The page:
In recent years, law schools have experienced a decline in enrollment and bar passage, and legal education has been challenged to understand this new phenomenon and conduct research that can inform practices and policies regarding law student success. This article presents findings from research conducted at the University of Cincinnati College of Law, a large, midwestern public university, which aimed to investigate which factors and student characteristics contribute to bar passage within the home jurisdiction (Ohio). Results suggest bar passage can be predicted by a wide battery of variables, most notably student performance during the law school course of study. Despite some prior literature that suggests otherwise, however, LSAT and undergraduate GPA were only weakly predictive of first‐time bar passage among admitted students: the best prelaw model based on student admissions and demographic data identified just over one‐third of the students who ultimately failed the bar on the first attempt. Information from the first year of law school - even just performance in one first semester course - explained significantly more variation in bar passage. Furthermore, data from beyond the first year of legal study, including upper‐level course taking in bar‐tested subjects, enriched the predictive power of the model, enabling us to predict 78 percent of students who failed the bar compared to just 58 percent after the first year. These preliminary results provide important insights into bar passage, particularly given the increased public scrutiny around incoming student credentials, bar success, and law school performance and accreditation.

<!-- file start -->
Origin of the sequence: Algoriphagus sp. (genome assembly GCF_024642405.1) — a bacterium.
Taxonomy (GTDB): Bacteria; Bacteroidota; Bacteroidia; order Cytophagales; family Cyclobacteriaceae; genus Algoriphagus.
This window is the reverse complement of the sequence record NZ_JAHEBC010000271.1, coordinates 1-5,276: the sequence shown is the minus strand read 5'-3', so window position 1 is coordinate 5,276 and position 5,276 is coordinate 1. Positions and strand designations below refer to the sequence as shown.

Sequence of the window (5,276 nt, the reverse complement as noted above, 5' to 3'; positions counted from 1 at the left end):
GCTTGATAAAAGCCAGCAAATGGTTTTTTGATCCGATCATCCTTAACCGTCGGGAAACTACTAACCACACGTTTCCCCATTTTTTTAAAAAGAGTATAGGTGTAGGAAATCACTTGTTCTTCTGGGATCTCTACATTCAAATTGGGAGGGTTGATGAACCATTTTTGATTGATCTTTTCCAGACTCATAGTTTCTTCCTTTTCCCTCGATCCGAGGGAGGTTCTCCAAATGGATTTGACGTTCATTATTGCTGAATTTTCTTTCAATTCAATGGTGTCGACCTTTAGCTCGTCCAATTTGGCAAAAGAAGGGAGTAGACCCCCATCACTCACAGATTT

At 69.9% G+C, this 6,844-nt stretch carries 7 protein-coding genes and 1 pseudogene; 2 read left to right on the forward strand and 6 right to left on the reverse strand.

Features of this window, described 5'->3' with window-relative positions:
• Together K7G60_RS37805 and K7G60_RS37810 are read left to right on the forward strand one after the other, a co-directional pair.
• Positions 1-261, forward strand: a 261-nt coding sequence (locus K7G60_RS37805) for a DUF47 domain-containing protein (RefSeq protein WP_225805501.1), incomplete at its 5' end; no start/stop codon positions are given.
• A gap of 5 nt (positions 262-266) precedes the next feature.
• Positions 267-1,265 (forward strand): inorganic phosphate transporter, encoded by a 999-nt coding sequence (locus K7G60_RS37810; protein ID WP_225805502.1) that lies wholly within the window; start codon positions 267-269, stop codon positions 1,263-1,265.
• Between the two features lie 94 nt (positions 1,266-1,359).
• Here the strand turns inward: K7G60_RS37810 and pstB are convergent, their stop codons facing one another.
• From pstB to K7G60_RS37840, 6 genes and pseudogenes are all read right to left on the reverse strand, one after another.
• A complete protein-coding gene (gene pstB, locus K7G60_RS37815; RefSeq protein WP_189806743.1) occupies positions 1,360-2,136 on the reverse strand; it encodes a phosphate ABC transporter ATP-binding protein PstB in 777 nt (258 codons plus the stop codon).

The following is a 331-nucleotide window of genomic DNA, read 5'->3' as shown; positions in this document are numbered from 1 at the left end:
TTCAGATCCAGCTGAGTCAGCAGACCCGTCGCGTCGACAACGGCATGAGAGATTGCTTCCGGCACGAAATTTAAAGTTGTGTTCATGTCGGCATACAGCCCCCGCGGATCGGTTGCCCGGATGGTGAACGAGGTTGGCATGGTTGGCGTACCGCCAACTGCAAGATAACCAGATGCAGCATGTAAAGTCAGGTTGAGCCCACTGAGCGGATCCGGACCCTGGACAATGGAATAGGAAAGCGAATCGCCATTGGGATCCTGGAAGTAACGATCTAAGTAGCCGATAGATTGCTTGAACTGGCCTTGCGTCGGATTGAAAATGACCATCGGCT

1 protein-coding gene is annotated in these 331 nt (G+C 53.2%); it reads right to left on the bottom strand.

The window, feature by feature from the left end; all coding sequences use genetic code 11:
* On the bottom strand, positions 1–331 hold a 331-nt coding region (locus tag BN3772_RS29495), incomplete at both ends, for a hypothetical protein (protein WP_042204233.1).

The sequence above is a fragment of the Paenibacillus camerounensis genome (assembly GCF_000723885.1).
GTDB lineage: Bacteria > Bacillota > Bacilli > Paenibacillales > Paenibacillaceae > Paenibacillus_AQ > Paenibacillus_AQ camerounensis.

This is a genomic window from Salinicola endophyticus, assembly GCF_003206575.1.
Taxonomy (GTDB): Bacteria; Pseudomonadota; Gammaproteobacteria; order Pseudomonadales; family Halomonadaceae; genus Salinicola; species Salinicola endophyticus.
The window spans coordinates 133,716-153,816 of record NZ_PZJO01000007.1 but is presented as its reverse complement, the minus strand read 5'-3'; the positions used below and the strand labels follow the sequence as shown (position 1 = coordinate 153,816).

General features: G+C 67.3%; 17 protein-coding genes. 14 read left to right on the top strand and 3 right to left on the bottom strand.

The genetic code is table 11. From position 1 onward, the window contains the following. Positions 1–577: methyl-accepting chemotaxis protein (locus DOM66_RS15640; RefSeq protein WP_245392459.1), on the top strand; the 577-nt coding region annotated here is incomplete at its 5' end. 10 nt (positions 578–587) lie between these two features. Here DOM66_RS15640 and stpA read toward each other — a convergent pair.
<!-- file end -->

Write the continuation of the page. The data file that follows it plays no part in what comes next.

Small changes, big gains: A curriculum-wide study of teaching practices and student learning in undergraduate biology
Laura Weir et al.
PLoS ONE, August 2019

Abstract:
A growing body of evidence has shown that active learning has a considerable advantage over traditional lecture for student learning in undergraduate STEM classes, but there have been few large-scale studies to identify the specific types of activities that have the greatest impact on learning. We therefore undertook a large-scale, curriculum-wide study to investigate the effects of time spent on a variety of classroom activities on learning gains. We quantified classroom practices and related these to student learning, assessed using diagnostic tests written by over 3700 students, across 31 undergraduate biology classes at a research-intensive university in the Pacific Northwest. The most significant positive predictor of learning gains was the use of group work, supporting the findings of previous studies. Strikingly, we found that the addition of worksheets as an active learning tool for in-class group activities had the strongest impact on diagnostic test scores. This particular low-tech activity promotes student collaboration, develops problem solving skills, and can be used to inform the instructor about what students are struggling with, thus providing opportunities for valuable and timely feedback. Overall, our results indicate that group activities with low barriers to entry, such as worksheets, can result in significant learning gains in undergraduate science.